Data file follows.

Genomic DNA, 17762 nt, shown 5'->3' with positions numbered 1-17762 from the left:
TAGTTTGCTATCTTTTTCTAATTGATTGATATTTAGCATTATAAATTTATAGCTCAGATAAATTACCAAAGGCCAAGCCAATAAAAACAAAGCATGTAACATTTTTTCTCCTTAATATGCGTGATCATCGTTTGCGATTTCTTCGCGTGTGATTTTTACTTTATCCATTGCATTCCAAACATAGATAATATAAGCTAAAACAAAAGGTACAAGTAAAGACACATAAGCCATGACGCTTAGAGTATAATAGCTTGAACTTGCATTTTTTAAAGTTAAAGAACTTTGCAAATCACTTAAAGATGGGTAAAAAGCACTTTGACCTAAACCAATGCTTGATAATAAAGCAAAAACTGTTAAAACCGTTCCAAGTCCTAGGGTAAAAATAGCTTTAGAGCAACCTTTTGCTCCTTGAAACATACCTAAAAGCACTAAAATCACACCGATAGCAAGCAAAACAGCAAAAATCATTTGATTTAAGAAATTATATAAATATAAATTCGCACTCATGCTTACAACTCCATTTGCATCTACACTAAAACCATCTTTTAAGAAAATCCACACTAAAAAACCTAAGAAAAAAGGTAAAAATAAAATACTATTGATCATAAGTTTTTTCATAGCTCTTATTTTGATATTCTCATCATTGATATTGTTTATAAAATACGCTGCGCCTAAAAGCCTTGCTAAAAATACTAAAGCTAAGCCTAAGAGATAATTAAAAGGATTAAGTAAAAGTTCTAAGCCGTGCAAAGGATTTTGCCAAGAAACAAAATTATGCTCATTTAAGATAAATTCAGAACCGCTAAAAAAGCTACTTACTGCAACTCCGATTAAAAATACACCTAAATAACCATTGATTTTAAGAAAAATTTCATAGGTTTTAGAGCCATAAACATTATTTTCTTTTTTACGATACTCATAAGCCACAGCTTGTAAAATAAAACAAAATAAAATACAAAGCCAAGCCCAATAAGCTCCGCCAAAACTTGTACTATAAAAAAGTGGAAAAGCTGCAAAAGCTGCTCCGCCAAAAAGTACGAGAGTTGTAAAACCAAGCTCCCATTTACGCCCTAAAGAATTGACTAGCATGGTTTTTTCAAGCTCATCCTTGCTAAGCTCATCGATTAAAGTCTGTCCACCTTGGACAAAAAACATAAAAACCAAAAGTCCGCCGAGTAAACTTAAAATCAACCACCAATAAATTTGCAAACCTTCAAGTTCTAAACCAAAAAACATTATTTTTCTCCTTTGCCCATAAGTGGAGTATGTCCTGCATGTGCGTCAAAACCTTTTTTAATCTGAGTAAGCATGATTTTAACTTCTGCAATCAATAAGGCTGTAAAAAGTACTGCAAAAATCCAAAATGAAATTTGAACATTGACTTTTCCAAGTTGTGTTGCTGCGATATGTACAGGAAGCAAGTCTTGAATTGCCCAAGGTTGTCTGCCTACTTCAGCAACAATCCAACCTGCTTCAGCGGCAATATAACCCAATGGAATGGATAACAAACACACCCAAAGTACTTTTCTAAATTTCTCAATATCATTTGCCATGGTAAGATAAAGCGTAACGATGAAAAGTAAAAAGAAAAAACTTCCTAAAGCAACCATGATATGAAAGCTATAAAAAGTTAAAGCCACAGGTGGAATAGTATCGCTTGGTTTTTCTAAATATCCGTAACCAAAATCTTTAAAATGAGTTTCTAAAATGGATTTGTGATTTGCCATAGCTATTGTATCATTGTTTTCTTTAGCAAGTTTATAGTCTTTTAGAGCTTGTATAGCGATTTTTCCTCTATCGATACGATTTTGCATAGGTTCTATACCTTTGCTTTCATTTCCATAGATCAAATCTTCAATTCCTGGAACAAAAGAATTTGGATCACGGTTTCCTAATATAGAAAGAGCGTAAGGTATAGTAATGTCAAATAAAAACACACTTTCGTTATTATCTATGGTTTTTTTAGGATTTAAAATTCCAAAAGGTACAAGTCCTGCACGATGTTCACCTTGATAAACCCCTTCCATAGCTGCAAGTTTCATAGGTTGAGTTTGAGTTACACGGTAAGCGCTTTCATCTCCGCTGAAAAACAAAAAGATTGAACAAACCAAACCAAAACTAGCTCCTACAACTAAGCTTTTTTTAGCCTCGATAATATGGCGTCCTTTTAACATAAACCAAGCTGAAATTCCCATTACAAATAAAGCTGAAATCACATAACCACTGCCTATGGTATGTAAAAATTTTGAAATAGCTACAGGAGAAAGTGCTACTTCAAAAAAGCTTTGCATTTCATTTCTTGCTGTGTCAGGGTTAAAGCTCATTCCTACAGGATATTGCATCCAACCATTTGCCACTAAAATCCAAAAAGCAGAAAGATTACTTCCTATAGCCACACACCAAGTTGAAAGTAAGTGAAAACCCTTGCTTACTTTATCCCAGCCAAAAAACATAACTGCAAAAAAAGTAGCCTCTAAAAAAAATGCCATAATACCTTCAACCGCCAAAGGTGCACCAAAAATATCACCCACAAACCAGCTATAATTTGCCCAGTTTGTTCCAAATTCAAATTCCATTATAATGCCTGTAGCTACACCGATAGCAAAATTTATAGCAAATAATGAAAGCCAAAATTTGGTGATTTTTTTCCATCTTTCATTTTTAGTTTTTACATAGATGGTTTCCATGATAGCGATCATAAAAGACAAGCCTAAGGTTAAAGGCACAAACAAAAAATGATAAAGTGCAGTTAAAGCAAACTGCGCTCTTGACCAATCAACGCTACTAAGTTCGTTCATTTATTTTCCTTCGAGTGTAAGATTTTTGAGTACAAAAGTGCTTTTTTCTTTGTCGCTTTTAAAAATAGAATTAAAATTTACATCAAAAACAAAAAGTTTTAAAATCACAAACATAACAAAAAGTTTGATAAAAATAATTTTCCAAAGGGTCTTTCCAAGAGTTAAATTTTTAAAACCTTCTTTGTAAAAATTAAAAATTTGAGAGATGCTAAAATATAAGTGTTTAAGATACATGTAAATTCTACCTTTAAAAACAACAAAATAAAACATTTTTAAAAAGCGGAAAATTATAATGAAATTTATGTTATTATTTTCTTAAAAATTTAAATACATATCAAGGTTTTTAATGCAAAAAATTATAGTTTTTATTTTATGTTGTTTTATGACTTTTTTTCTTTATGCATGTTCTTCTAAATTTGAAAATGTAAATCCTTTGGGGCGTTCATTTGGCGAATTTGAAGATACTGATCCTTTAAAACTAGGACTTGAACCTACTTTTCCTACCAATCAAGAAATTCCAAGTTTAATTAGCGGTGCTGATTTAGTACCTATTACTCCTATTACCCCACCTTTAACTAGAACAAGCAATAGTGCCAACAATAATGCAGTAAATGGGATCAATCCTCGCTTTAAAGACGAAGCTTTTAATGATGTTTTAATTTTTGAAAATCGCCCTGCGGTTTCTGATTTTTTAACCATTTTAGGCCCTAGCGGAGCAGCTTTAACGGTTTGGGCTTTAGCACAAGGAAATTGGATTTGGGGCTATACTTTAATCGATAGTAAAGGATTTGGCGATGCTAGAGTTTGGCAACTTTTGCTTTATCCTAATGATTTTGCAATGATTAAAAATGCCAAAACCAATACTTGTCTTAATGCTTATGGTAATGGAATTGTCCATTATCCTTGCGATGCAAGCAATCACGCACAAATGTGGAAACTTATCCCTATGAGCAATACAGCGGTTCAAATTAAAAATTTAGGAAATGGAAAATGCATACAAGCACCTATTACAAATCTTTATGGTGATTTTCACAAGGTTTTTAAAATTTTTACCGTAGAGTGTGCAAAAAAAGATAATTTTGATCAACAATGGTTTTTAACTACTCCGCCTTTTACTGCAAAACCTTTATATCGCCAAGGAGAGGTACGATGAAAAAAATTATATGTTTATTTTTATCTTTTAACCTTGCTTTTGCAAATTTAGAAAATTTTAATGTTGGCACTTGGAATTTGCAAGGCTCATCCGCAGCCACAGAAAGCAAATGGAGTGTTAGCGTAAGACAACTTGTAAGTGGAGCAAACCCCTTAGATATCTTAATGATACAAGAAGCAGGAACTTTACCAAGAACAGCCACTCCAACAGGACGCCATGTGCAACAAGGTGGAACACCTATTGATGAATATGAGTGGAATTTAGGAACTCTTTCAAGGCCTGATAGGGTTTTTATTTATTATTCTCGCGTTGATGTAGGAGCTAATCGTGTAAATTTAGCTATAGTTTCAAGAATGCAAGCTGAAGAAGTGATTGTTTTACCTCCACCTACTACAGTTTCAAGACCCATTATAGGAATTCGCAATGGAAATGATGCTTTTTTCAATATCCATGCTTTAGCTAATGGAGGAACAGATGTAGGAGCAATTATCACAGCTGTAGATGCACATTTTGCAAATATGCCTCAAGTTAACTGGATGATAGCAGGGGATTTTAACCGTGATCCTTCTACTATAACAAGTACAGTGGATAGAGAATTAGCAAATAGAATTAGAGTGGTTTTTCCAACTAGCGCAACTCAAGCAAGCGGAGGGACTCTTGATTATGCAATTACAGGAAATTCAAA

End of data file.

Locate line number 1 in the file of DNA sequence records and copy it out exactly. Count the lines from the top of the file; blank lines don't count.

Genomic DNA, 17762 nt, shown 5'->3' with positions numbered 1-17762 from the left: